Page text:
Thursday, May 12, 2005

Bartlett is honest again.

Bartlett writes in National Review today.

The topic is taxes and spending. Bartlett concludes that spending isn't going to be controlled unless the GOP tackles Medicare costs, and that tax rates are going to have to go up a lot.

Too many conservatives delude themselves that all we have to do is cut foreign aid and pork-barrel spending and the budget will be balanced. But unless Republican lawmakers are willing to seriously confront Medicare, they cannot do more than nibble around the edges. With Republicans having recently added massively to that problem, and with a Republican president who won’t veto anything, I have concluded that meaningful spending control is a hopeless cause.

Therefore, we must face the reality that taxes are going to rise a lot in coming years. I believe that a VAT is the least bad way of getting the hundreds of billions of dollars per year that will be needed. The alternative is higher tax rates that will be far more debilitating to economic growth.

Bartlett says he'd like a flat tax but getting the tax base right is more important. I agree with Bartlett that we should get the tax base right, but disagree about capital income, which Bartlett would exclude from taxation, favoring instead a VAT tax. I think capital income has to be taxed. A VAT won't get anything from someone who does most of their consumption cruising around the world, and without some taxation of capital, earnings can simply go untaxed for generations. With labor income having shrunk to the lowest fraction of GDP in history, it is unreasonable to say you can broaden the tax base while excluding capital income from taxation.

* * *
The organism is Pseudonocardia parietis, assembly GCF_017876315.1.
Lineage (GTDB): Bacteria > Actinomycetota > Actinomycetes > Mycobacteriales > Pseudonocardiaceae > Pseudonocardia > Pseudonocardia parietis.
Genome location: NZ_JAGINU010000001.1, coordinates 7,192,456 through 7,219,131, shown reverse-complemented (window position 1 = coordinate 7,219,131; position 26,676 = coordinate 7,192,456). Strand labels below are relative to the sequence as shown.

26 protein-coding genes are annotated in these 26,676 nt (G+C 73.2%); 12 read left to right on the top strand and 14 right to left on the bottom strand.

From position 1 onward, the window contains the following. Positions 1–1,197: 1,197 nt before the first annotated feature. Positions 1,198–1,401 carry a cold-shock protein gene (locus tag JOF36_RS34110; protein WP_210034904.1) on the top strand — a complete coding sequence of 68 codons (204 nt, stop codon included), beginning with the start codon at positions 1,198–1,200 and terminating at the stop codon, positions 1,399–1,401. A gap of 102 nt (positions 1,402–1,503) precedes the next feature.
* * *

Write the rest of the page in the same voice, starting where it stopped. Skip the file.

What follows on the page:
Bartlett laments Bush's marginal rate increase, saying it paved the way for Clinton's raising the marginal rate again. My recollection is that there was fairly broad support to fix the marginal rate so there wasn't - I forget what it was called, but there was a middle income bracket where the marginal rate was higher than the top marginal rate, I believe because of phasing out of preferences. That was a mistake in the 1986 reform.

Bartlett doesn't directly say so, but I believe he also laments the lobbiest gravy train that drives the annual tax cut bill today. Barlett says he doesn't believe it will be possible to get a real reform and incremental changes to the income tax code are the best likely outcome.

Well, maybe. Somehow, I doubt the current crop controlling Congress, the Senate, and the White House will engage in any sensible reforms, since the gravy train is just too powerful. Also seems unlikely that any conservative movement can push folks like Delay aside. So my sentiments lie with sweeping the bums out. But more power to ya, Bruce, if you'd like to try to reform the conservative movement incrementally.


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